BP control

Less than 40 % of our patients had BP < 140/90 mmHg at the end of the2-year follow-up despite the use of 3 or more antihypertensive agents for 75 % of the patients at baseline, in line with what is usually reported in patients with impaired renal function [25]. Overall this lack of BP control could be explained by patient’s poor compliance, insufficient doses of diuretics, use of concomitant medications increasing BP, excessive salt intake, etc… [25] It is also well-known that BP control is more difficult as renal function worsens. Therapeutic inertia has also been found to play a role as described by Desai and al [26]. This retrospective study conducted in hypertensive patients with CKD showed that true therapeutic inertia accounted for 44 % of the patients who remained hypertensive while in the other 56 %, physicians either changed the medication regimen or documented clear reasons not to change the treatment or tried to change it. In our study, therapeutic inertia could be one of the explanations for the relatively high proportion of patients who remained hypertensive: over one third of the patients had a reduced treatment score irrespective of BP control at year 2.

However, these results must be interpreted with caution as BP was mainly monitored by office- based measurement, which has been demonstrated to be insufficient to classify CKD patients with hypertension [27]. In our study, HBPM or ABPM values were reported for less than 10 % of the patients despite relatively strong data demonstrating that in patients with CKD, BP measured at home is a better predictor of ESRD and CV events than BP measured in the office [28, 29].

Pu control

In the same way, only 20 % of the patients followed in our study reached the Pu target after a 2-year follow-up. It has been largely demonstrated that on top of BP control, Pu control is also key to slow renal disease progression [30, 31]. This was also observed in our study, as we saw a correlation between deterioration in renal function and persistently high Pu rates and uncontrolled SBP. Unfortunately, we cannot compare our result with other large-scale “renal morbidity and mortality” interventional studies of diabetic patients with CKD and proteinuria as Pu targets are not reported as such [15, 3234]. Considering the importance of Pu control, it is disappointing to note that changes over time in Pu were evaluable in only 72 % of the followed patients, either because the nephrologists did not report any measurement at the follow-up visit or because the Pu was only reported in concentration unrelated to 24-h urines or urinary creatinine.

Use of RAS blockers

RAS blockers have proven to be effective in reducing Pu and slowing CKD progression beyond BP decrease in T2DM patients [15, 33] and are therefore recommended for all patients with T2DM and CKD [35].

However, the residual renal risk remains high and specific studies have been conducted to test the hypothesis of a better protection with a dual RAS blockade. In relatively short-term initial studies Pu control has been shown to be better with a dual RAS blockade than with a single agent [17, 36]. Unfortunately, more recently two long-term controlled studies (ALTITUDE & VA-NEPHRON) involving patients with T2DM and CKD reported that even if dual RAS blockade decreased Pu, not only did this not translate into any advantage in terms of CV and/or renal morbidity but it also led to an increase in renal complications (acute renal failure and hyperkaliemia) [32, 34]. The findings of ALTITUDE (conducted with the DRI aliskiren in dual RAS blockade) led the European Medicines Agency (EMA) to change aliskiren’ label introducing a contraindication for its use in patients with diabetes or renal failure in combination with ACEi or ARBs at the beginning of 2012. Given that the risk of adverse events from a dual RAS blockade exists independently of aliskiren use [32, 37, 38], the recent Pharmacovigilance Risk Assessment Committee recommendations on the EMA website have also drawn prescribers’ attention to the risk of adverse events in patients receiving a dual RAS blockade. Thus the labelling for all RAS blockers is progressively changing. At baseline, 23 % of our patients were on a dual RAS blockade, and in spite of changes in recommendations following ALTITUDE publication [34], a full 20 % were taking two RAS blockers after the 2-year follow-up, although aliskiren-based dual blockades had considerably decreased.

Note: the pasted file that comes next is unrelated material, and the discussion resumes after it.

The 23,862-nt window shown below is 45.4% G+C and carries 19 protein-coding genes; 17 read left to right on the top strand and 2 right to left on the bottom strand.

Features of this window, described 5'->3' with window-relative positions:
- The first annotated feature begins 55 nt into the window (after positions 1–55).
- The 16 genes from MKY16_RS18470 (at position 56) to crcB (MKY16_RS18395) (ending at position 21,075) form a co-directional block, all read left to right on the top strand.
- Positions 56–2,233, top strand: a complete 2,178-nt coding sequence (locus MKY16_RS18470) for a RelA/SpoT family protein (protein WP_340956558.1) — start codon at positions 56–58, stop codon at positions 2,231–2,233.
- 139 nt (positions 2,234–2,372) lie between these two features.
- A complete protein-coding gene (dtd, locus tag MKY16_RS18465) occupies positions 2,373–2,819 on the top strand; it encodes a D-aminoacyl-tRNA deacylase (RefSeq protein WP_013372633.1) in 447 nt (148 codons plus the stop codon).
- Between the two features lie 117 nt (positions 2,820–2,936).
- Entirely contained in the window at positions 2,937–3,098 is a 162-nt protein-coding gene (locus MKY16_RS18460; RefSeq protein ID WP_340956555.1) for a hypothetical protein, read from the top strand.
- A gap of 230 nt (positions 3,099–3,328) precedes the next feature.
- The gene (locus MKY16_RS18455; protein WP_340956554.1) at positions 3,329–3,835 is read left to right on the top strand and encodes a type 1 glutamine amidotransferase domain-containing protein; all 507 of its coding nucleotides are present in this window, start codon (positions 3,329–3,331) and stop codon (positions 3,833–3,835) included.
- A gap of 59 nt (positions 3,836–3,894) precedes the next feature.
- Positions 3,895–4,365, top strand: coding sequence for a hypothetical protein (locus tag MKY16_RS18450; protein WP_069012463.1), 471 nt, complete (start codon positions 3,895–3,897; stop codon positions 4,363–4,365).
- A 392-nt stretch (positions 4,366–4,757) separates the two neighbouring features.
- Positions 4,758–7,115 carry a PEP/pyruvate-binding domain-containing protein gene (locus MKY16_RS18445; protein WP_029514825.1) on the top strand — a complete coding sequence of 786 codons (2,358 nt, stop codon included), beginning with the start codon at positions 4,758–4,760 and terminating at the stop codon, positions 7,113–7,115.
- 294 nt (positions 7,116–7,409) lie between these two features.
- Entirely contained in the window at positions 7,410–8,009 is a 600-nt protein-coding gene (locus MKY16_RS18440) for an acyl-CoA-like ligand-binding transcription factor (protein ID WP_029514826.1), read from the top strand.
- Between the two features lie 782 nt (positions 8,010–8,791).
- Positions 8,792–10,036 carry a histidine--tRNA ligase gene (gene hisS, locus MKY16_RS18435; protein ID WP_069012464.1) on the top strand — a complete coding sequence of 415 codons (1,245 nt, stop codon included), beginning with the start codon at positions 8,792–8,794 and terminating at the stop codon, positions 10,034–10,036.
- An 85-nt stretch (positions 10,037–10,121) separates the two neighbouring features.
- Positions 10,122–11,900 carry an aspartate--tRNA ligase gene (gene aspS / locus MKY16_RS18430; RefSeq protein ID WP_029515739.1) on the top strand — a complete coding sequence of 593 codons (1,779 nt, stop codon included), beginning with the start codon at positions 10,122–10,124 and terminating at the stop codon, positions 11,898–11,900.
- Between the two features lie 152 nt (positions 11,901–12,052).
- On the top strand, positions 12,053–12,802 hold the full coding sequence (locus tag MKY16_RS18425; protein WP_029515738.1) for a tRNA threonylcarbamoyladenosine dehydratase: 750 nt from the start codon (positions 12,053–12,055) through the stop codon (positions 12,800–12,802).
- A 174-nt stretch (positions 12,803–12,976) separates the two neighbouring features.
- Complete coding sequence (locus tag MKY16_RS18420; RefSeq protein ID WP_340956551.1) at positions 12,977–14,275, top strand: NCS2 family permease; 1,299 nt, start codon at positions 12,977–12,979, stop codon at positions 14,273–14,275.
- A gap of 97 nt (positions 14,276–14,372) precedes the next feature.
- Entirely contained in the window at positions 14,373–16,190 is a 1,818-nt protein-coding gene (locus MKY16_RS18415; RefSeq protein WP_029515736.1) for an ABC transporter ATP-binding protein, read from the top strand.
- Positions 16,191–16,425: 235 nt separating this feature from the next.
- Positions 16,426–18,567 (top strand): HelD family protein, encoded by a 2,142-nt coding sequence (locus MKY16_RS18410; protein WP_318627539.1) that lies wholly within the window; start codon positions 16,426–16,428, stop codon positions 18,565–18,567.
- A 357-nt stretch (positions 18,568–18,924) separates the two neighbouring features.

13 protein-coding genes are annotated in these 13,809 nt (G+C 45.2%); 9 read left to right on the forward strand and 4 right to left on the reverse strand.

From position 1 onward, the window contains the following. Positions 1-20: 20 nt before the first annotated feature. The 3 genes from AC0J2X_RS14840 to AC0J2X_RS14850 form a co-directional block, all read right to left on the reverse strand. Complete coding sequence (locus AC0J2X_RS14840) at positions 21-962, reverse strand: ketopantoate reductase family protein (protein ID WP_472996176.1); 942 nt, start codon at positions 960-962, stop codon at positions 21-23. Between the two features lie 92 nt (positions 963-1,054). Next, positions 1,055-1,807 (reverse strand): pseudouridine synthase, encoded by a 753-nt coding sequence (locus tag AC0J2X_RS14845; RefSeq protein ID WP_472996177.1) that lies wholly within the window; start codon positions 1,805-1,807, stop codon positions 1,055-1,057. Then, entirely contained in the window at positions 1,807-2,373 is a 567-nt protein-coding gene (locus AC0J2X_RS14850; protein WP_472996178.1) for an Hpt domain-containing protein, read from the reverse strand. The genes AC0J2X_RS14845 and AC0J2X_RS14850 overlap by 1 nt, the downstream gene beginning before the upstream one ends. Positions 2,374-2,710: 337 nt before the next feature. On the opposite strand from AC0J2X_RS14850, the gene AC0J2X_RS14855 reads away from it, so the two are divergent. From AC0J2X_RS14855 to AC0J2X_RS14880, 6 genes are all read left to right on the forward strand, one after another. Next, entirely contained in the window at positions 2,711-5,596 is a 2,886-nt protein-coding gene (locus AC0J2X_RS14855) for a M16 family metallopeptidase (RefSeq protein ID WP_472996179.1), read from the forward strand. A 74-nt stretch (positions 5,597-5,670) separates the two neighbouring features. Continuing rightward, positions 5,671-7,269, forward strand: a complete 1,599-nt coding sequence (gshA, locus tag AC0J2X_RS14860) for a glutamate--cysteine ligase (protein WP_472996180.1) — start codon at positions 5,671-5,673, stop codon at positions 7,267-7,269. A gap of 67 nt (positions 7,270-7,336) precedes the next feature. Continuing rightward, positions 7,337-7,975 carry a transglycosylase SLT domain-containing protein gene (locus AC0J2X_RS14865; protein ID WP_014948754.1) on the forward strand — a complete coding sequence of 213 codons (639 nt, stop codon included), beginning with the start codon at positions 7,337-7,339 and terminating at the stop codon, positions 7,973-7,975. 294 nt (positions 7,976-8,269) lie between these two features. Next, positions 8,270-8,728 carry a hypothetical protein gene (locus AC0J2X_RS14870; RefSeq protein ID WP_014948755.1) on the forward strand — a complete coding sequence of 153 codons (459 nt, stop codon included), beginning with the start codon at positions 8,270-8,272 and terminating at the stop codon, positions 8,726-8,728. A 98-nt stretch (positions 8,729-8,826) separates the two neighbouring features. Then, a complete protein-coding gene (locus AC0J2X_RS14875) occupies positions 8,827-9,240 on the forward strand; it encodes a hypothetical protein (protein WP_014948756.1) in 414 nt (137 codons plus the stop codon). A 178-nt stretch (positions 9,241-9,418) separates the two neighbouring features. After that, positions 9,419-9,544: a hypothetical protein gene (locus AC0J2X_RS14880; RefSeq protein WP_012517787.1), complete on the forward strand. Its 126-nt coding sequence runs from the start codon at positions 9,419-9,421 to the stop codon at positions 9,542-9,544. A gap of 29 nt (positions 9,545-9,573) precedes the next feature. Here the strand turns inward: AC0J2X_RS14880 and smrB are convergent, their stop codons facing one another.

The proven efficacy of RAS blockade in T2DM and CKD patients explains why over 90 % of our patients were receiving at least one RAS blocker at baseline. What is more surprising is that about 20 % of patients were no longer receiving any RAS blockers after the 2-year follow-up, including those who still had high Pu values, and 20 % received a dual blockade. Similarly, a study conducted in US veterans with CKD found that the rate of ARBs/ACEi discontinuation was also high: less than 10 % of the patients remained on treatment throughout the whole all follow-up period [39]. The design of our study does not allow us to speculate about the reasons for discontinuing RAS blockers; for e.g., we do not have any information about the occurrence of severe hyperkaliemia or acute renal failure during the follow-up.

Renal events and death

In our study CV events were frequent (12.1 % per year) and renal disease progression (8.5 % per year) was twice as high as the risk of death (4.3 % per year). Conversely, in several studies conducted in patients with CKD from all causes [40] as well as in diabetic patients with CKD [12], death was more than twice as likely as renal disease progression. This difference could be explained by improvements in the management and treatment of patients at high CV risk over the last 20 years.

As expected, the mortality rate in our study is higher than that reported in the Framingham study for diabetic patients during the period 1976–2001 (1.58 % per year), because of concomitant CKD [41]. However, it is lower than the mortality rate observed in the historical interventional studies IDNT and RENAAL (respectively 6 and 6.8 % per year). One might have thought that mortality would have been higher in a real life study, but once again this finding could be due to changes in management of these patients in the last 15 years [12, 15, 33]. The rate of renal events in our study exceeded those noted in the placebo arm of ALTITUDE [34] (2.1 % per year), probably because the mean eGFR at baseline was lower (40 vs 57 mL/min/1.73 m2) but also perhaps because involvement of patients in clinical trials modify disease progression maybe related to changes in physicians’ practice and/or patient compliance [42].